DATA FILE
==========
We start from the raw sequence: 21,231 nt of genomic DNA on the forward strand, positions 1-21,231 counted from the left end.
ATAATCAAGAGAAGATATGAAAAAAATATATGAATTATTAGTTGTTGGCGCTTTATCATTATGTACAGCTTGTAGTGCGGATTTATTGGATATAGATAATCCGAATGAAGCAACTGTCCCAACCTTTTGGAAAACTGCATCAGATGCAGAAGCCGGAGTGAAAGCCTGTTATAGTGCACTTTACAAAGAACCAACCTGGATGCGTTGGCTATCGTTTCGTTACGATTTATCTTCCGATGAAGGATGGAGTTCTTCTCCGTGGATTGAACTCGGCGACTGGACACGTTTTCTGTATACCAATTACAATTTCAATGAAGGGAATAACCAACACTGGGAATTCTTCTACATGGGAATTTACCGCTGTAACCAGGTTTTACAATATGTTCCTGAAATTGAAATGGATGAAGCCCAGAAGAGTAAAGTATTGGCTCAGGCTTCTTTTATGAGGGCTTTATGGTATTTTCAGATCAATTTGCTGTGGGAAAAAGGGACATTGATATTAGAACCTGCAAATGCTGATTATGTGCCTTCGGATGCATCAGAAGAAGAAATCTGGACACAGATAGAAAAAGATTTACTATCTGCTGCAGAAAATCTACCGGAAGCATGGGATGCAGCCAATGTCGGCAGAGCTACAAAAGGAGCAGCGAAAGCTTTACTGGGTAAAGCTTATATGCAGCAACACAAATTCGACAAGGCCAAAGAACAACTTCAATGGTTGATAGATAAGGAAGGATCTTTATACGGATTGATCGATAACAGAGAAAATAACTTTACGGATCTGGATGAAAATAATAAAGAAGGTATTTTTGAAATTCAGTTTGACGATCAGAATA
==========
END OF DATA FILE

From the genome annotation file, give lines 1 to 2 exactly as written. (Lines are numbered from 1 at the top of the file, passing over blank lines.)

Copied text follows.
We start from the raw sequence: 21,231 nt of genomic DNA on the forward strand, positions 1-21,231 counted from the left end.
ATAATCAAGAGAAGATATGAAAAAAATATATGAATTATTAGTTGTTGGCGCTTTATCATTATGTACAGCTTGTAGTGCGGATTTATTGGATATAGATAATCCGAATGAAGCAACTGTCCCAACCTTTTGGAAAACTGCATCAGATGCAGAAGCCGGAGTGAAAGCCTGTTATAGTGCACTTTACAAAGAACCAACCTGGATGCGTTGGCTATCGTTTCGTTACGATTTATCTTCCGATGAAGGATGGAGTTCTTCTCCGTGGATTGAACTCGGCGACTGGACACGTTTTCTGTATACCAATTACAATTTCAATGAAGGGAATAACCAACACTGGGAATTCTTCTACATGGGAATTTACCGCTGTAACCAGGTTTTACAATATGTTCCTGAAATTGAAATGGATGAAGCCCAGAAGAGTAAAGTATTGGCTCAGGCTTCTTTTATGAGGGCTTTATGGTATTTTCAGATCAATTTGCTGTGGGAAAAAGGGACATTGATATTAGAACCTGCAAATGCTGATTATGTGCCTTCGGATGCATCAGAAGAAGAAATCTGGACACAGATAGAAAAAGATTTACTATCTGCTGCAGAAAATCTACCGGAAGCATGGGATGCAGCCAATGTCGGCAGAGCTACAAAAGGAGCAGCGAAAGCTTTACTGGGTAAAGCTTATATGCAGCAACACAAATTCGACAAGGCCAAAGAACAACTTCAATGGTTGATAGATAAGGAAGGATCTTTATACGGATTGATCGATAACAGAGAAAATAACTTTACGGATCTGGATGAAAATAATAAAGAAGGTATTTTTGAAATTCAGTTTGACGATCAGAATA